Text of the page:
On January 26, Portland resident Jennifer Lewis took to her Facebook account to slam Portland Public Schools for suspending a teacher who showed students The Life and Times of Frida Kahlo, a documentary about the artist. “PPS has put one of our high school teachers on unpaid administrative leave for showing students a documentary on Frida Kahlo,” she said. “To me, this is unacceptable. Censoring art and books that our children have access to is NOT ok… PPS says that her art is too violent and sexual in nature.”

To protest PPS’ decision, Portland Teacher Association President Gwen Sullivan changed her Facebook picture to Frida. Three weeks later, the photo is still there, according to Willamette Week. However, a source said unnamed teacher was reinstated into the district’s substitute teacher list, and will receive 11 days of back pay.

The sub showed the movie to students who were part of a program for those in “federal immigration limbo.” Sullivan said that no student in the class was younger than 13. Meanwhile, in Argentina, Nadia Fink has written a children’s book about Frida, because she wanted children to have better role models than the damsel-in-distress. Fink didn’t even shy away from Frida’s bisexuality.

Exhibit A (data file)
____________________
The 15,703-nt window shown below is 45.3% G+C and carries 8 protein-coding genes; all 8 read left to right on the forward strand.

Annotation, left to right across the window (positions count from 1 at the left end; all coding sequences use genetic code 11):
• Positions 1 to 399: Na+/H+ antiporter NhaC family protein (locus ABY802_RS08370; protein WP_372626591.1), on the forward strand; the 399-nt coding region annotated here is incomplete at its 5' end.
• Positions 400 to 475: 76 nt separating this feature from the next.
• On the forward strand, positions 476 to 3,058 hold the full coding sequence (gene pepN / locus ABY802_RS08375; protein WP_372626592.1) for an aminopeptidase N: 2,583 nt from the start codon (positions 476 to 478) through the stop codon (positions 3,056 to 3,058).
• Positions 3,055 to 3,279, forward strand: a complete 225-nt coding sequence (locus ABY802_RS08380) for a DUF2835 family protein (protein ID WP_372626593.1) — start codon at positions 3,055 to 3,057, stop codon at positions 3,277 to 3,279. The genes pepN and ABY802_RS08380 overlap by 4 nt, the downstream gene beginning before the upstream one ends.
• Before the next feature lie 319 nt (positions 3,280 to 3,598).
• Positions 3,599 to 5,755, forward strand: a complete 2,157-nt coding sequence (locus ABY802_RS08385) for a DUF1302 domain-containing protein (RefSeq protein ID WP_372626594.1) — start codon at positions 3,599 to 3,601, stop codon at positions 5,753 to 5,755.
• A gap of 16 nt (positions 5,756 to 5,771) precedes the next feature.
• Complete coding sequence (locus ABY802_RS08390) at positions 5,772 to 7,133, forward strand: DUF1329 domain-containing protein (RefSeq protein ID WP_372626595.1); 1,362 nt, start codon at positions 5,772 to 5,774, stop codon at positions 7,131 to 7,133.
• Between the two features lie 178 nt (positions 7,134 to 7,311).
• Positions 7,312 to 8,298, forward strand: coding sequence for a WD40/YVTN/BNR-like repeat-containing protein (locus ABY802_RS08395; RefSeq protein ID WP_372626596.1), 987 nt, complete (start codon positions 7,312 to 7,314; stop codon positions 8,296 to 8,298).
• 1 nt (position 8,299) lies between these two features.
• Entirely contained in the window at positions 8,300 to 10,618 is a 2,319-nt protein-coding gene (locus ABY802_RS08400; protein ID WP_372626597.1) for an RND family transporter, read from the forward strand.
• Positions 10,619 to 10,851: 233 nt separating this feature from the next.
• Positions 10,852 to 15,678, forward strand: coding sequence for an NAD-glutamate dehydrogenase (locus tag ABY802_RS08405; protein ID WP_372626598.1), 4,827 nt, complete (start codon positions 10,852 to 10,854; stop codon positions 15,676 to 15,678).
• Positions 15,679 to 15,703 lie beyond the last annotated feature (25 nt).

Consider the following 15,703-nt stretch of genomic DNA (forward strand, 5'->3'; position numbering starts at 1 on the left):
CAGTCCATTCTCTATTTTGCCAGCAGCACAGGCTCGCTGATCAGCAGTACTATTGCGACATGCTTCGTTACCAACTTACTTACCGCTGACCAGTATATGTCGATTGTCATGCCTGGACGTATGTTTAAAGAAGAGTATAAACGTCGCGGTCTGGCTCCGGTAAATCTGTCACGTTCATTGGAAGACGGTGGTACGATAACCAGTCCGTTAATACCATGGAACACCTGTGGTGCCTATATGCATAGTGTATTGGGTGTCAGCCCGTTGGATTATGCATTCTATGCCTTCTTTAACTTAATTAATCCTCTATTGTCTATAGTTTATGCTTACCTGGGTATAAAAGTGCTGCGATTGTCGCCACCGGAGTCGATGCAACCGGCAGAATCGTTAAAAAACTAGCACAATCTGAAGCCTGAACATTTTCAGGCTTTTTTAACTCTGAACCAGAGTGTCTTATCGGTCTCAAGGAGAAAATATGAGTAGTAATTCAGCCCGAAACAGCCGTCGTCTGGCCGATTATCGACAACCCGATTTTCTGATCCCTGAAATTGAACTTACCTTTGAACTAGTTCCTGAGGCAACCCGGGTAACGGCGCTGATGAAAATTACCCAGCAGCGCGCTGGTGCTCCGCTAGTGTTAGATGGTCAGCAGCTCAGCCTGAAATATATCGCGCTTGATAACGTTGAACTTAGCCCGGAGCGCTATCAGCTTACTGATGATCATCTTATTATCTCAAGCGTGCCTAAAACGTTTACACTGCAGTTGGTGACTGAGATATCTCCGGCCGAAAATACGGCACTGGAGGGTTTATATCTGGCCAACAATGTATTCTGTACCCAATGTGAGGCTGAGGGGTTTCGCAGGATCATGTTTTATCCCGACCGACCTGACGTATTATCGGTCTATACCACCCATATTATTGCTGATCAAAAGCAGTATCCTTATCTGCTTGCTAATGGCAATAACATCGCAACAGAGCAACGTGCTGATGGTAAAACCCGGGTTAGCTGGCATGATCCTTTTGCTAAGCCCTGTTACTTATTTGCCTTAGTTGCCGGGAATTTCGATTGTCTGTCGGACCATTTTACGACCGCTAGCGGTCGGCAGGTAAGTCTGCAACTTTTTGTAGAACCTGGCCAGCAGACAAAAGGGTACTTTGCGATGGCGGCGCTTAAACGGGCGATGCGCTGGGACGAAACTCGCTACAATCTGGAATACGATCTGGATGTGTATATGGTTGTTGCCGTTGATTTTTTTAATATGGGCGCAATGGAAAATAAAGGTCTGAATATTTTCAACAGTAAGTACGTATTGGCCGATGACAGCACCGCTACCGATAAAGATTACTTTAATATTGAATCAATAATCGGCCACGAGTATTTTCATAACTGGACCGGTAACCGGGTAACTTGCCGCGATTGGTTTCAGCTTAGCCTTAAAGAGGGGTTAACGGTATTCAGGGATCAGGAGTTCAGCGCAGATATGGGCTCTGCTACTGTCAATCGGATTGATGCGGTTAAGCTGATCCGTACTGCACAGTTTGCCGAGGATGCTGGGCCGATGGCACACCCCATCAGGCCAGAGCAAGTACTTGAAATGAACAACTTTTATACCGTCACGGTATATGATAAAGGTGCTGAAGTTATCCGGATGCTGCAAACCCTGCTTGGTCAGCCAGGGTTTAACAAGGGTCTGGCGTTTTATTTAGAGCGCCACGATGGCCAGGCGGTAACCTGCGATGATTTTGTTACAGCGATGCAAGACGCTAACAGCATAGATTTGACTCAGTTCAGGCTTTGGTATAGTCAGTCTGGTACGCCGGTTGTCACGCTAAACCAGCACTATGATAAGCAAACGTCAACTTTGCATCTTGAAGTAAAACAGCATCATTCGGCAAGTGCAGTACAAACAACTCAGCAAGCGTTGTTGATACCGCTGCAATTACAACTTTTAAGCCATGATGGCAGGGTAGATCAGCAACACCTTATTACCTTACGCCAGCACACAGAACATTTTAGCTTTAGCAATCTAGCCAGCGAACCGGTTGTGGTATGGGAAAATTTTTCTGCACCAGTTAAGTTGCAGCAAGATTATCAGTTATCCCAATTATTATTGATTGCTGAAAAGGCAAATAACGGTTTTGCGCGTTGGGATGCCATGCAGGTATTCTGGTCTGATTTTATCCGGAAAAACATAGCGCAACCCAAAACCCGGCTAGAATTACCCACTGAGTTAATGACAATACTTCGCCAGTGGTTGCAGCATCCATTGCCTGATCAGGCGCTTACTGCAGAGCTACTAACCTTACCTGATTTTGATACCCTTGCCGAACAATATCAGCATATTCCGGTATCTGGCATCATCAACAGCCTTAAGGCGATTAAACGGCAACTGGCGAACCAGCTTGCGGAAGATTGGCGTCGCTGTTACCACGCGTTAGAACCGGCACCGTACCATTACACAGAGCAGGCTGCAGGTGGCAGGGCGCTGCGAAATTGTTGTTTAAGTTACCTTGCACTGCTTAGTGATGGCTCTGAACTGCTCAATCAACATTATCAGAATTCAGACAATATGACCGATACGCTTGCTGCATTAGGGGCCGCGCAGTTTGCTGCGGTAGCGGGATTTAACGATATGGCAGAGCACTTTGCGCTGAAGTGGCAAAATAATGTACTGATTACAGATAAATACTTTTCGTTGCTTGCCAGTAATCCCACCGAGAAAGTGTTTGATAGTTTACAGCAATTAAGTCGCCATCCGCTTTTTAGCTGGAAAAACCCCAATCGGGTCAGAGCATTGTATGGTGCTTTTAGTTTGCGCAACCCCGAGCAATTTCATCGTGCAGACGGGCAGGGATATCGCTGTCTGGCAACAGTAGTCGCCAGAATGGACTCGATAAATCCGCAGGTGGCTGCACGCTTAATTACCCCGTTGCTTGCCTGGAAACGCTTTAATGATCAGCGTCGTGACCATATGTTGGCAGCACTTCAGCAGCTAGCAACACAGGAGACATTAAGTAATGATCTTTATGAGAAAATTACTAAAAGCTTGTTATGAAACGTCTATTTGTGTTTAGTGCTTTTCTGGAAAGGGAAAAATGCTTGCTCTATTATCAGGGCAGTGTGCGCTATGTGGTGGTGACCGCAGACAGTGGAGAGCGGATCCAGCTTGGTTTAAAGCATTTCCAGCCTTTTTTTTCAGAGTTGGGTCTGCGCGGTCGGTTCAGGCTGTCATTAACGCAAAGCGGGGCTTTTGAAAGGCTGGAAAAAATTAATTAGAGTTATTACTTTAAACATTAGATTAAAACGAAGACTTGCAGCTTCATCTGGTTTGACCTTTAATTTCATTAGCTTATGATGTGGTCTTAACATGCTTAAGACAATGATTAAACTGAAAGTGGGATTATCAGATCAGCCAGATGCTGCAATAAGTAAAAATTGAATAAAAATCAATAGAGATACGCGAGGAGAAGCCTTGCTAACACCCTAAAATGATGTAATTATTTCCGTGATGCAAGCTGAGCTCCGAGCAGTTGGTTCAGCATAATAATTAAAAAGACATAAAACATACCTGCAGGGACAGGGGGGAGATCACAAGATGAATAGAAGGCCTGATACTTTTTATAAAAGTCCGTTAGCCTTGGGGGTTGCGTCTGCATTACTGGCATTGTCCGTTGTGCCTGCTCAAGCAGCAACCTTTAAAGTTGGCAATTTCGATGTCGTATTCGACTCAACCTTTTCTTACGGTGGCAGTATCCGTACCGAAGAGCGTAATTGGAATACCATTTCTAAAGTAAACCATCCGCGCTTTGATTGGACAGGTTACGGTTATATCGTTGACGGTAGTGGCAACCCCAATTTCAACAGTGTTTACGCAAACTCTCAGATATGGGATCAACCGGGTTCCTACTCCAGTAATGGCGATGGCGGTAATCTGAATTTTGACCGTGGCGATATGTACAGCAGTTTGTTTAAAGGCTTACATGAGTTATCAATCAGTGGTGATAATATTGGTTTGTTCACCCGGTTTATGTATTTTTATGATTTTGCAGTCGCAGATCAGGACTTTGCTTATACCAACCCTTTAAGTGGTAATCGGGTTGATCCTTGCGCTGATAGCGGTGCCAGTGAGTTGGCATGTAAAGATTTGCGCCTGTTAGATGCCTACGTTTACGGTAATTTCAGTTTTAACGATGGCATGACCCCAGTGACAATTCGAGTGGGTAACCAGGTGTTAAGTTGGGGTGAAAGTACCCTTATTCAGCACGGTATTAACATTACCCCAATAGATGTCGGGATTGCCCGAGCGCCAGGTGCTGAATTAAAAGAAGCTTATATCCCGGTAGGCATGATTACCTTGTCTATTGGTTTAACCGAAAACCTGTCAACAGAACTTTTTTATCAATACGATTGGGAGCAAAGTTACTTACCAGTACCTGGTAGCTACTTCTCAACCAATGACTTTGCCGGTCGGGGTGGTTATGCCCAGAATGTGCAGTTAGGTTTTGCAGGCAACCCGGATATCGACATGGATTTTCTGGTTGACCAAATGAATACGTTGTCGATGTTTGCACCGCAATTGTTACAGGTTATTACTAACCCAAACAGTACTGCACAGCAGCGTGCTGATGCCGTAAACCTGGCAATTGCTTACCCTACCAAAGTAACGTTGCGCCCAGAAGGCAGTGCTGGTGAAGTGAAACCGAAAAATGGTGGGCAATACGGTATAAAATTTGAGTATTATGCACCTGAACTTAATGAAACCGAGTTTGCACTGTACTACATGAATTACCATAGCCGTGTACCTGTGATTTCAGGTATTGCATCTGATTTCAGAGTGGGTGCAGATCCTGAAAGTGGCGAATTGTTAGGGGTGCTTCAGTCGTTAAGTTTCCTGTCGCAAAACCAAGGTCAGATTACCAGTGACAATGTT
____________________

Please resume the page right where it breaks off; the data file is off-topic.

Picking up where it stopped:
The Life and Times of Frida Kahlo first aired on PBS in 2005, and the network even has an educational guide to go along with it. PBS does suggest that it be shown to students in 10-12 grade. At the bottom of the site, PBS does warn that the movie “deals with some very mature themes such as sexuality, miscarriage, and illness.”

Check out the movie below: